Assessments for Benefits
The Government's reply to the recent Social Security Select Committee Report on Medical Services recognises the particular difficulties which may arise when assessing claimants with mental health problems, and the need for sensitive handling of these claimants. The reply made it clear that Medical Services are committed to providing additional training over the coming year for all doctors. This will cover the question of appropriate behaviours and attitudes in dealing sensitively with people with disabilities in general, and guidance on the assessment of people with mental health problems in particular.
Recommendation I We welcome the fact that the DoH has spoken of "pulling all the necessary levers" to ensure that mental health services remain a priority. We remain unsure, however, who is in a position to "pull the levers" when action is required across Government Departments. We were encouraged to hear that the DoH and the Department of the Environment, Transport and the Regions have been working together on joint guidance, although the content of that guidance has not yet been made public. We also hope the newly appointed mental health "national director" will be in a position to highlight areas of work that require a cross-departmental approach. Nevertheless, we remain concerned that more formal arrangements, such as the existence of a dedicated mental health Cabinet sub-committee, are not in place to ensure the necessary co-operation between Departments (para 48).
Through the New Deal and other joint ventures between the Department of Health, the Department of Social Security and the Department for Education and Employment, the Government is already looking beyond the confines of systems and is working in a more joined-up way to focus on what happens to individuals. The remit of the Home and Social Affairs Cabinet Committee enables it to discuss mental health issues, as and when necessary. The Cabinet Office keeps Cabinet Committee structures under review, and will take account of the need, identified by the Health Select Committee, to ensure cross-Departmental co-operation on mental health issues. The remit of the National Director for Mental Health, Professor Louis Appleby, is to work closely with health and social care professionals and senior officials across Government, to drive through the national programme for improving mental health services. To this effect, he has already met Keith Hellawell, the UK Anti-Drugs Co-ordinator, and senior officials from Department for Education and Employment, Department of Social Security and will soon meet the head of the Rough Sleepers Unit. Professor Louis Appleby will also provide clinical leadership and galvanise expertise in the mental health field.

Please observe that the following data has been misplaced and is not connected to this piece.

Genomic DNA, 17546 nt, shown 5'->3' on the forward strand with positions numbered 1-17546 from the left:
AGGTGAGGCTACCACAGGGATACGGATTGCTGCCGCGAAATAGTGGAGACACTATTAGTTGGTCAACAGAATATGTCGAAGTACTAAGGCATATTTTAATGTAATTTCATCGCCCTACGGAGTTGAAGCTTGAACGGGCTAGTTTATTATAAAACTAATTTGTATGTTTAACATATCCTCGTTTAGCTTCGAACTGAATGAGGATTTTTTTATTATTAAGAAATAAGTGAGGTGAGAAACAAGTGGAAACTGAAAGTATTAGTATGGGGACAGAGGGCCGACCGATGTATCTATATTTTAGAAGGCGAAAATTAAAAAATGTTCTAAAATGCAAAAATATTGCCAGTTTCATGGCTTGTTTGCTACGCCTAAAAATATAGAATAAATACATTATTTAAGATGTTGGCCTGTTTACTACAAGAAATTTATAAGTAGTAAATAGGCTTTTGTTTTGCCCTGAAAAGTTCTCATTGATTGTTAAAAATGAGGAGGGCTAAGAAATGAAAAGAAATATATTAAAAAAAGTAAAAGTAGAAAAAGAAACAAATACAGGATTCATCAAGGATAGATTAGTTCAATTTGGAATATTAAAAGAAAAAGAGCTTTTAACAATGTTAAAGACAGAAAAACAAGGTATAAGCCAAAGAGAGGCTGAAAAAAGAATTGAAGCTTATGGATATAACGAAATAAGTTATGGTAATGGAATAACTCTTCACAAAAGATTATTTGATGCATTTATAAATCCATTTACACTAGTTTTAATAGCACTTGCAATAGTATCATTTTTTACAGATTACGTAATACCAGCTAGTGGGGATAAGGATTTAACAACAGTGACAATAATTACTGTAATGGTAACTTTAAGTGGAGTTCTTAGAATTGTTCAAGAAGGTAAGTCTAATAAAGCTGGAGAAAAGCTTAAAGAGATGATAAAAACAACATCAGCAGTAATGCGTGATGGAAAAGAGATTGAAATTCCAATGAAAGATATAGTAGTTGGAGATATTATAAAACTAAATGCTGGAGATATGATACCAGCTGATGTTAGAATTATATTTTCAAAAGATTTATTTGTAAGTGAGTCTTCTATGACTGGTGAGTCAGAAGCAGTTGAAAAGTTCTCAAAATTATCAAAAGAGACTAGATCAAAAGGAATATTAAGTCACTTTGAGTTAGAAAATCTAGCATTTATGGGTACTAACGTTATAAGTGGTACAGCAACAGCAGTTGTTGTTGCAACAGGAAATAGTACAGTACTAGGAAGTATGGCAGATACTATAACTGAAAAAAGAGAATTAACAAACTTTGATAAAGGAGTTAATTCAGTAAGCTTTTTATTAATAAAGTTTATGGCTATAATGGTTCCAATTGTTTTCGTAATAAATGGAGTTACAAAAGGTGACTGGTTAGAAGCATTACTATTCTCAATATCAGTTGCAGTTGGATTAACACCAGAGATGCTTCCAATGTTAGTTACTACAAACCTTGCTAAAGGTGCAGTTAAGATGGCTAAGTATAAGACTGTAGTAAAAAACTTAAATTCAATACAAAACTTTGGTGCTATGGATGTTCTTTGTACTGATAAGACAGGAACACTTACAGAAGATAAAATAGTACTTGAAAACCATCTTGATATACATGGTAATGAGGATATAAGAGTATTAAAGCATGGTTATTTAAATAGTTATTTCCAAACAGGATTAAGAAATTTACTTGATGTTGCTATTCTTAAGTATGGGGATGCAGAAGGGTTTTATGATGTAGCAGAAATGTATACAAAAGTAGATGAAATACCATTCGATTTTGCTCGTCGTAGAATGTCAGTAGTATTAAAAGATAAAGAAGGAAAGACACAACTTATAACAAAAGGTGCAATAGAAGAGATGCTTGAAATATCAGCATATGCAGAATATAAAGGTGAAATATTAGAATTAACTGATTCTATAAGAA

Recommendation J We were impressed with the way NHS and social services staff have clearly responded to the challenge of working together to provide a more coherent service for the service user. Nevertheless, we remain unconvinced that it is sensible to retain two separate organisations, each with their own hierarchical structures, when the aim is to deliver a seamless service for the public. We believe that the evidence we heard gives additional weight to the recommendation we made in an earlier inquiry, that health and social services departments should be merged into single entities (para 51).
We are pleased that the Committee has recognised the great improvements in recent years in joint working between health and social care staff and organisations. The Government is determined to overcome the old divisions between health and social services in order to provide more coherent and seamless services. What is clear is that there will be a range of models for the provision of mental health services. There are a significant number of reorganisations planned around the country creating single, specialist mental health trusts and ministers will wish to see progress on integration locally of mental health and social care. The Government wishes to see widespread use of the new partnership freedoms set out in the Health Act 1999 as a means of delivering more integrated health and social care services. These new discretionary powers facilitate the pooling of funds, lead commissioning and integrated provision. The NHS Plan makes clear that, to ensure that mental health and social care provision can be integrated properly, statutory powers will be taken to permit the establishment of combined mental health and social care trusts.